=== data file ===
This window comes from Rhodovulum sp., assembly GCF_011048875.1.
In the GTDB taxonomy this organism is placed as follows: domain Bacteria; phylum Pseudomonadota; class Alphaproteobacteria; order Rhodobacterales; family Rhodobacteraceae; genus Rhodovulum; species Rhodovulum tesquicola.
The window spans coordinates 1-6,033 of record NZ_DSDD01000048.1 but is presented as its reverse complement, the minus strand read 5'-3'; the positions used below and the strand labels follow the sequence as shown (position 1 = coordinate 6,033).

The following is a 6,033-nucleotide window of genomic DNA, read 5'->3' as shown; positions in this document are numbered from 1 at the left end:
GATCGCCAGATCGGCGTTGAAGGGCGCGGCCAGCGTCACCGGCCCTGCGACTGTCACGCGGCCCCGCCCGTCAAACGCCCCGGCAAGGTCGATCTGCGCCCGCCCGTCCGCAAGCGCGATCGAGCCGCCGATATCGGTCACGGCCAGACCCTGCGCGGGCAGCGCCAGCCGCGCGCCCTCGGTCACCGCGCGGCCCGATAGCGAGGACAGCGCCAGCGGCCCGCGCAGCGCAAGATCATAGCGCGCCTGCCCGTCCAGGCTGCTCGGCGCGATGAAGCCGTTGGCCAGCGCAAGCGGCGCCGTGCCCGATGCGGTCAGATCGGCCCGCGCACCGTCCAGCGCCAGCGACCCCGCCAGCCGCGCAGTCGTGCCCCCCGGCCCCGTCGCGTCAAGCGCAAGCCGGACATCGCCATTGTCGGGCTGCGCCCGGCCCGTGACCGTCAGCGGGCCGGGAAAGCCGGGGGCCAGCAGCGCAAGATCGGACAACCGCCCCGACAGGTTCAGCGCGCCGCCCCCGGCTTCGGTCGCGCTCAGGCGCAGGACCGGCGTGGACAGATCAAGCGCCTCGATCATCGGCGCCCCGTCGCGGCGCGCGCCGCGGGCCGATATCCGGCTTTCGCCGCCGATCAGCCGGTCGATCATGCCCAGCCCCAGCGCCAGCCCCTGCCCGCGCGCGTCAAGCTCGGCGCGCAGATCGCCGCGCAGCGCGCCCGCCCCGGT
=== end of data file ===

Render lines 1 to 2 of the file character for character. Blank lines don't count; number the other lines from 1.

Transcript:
This window comes from Rhodovulum sp., assembly GCF_011048875.1.
In the GTDB taxonomy this organism is placed as follows: domain Bacteria; phylum Pseudomonadota; class Alphaproteobacteria; order Rhodobacterales; family Rhodobacteraceae; genus Rhodovulum; species Rhodovulum tesquicola.